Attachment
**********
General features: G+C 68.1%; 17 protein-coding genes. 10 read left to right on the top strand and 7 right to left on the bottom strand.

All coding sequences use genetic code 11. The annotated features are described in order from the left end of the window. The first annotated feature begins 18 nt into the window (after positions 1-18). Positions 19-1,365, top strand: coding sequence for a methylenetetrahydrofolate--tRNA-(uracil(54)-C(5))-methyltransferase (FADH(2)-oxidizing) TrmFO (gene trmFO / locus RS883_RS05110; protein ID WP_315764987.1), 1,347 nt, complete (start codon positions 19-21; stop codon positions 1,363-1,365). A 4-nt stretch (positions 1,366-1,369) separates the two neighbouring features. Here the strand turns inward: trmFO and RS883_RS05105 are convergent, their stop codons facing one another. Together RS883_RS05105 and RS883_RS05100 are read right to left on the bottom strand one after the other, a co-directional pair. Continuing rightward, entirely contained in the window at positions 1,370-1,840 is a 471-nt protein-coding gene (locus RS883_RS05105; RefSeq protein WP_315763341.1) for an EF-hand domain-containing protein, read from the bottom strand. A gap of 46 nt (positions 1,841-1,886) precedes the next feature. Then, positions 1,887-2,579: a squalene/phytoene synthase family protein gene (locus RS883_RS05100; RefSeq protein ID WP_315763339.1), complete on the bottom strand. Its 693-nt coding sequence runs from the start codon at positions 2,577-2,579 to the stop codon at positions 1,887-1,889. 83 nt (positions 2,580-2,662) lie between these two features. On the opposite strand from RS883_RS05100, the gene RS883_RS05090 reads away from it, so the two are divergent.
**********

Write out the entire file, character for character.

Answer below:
General features: G+C 68.1%; 17 protein-coding genes. 10 read left to right on the top strand and 7 right to left on the bottom strand.

All coding sequences use genetic code 11. The annotated features are described in order from the left end of the window. The first annotated feature begins 18 nt into the window (after positions 1-18). Positions 19-1,365, top strand: coding sequence for a methylenetetrahydrofolate--tRNA-(uracil(54)-C(5))-methyltransferase (FADH(2)-oxidizing) TrmFO (gene trmFO / locus RS883_RS05110; protein ID WP_315764987.1), 1,347 nt, complete (start codon positions 19-21; stop codon positions 1,363-1,365). A 4-nt stretch (positions 1,366-1,369) separates the two neighbouring features. Here the strand turns inward: trmFO and RS883_RS05105 are convergent, their stop codons facing one another. Together RS883_RS05105 and RS883_RS05100 are read right to left on the bottom strand one after the other, a co-directional pair. Continuing rightward, entirely contained in the window at positions 1,370-1,840 is a 471-nt protein-coding gene (locus RS883_RS05105; RefSeq protein WP_315763341.1) for an EF-hand domain-containing protein, read from the bottom strand. A gap of 46 nt (positions 1,841-1,886) precedes the next feature. Then, positions 1,887-2,579: a squalene/phytoene synthase family protein gene (locus RS883_RS05100; RefSeq protein ID WP_315763339.1), complete on the bottom strand. Its 693-nt coding sequence runs from the start codon at positions 2,577-2,579 to the stop codon at positions 1,887-1,889. 83 nt (positions 2,580-2,662) lie between these two features. On the opposite strand from RS883_RS05100, the gene RS883_RS05090 reads away from it, so the two are divergent.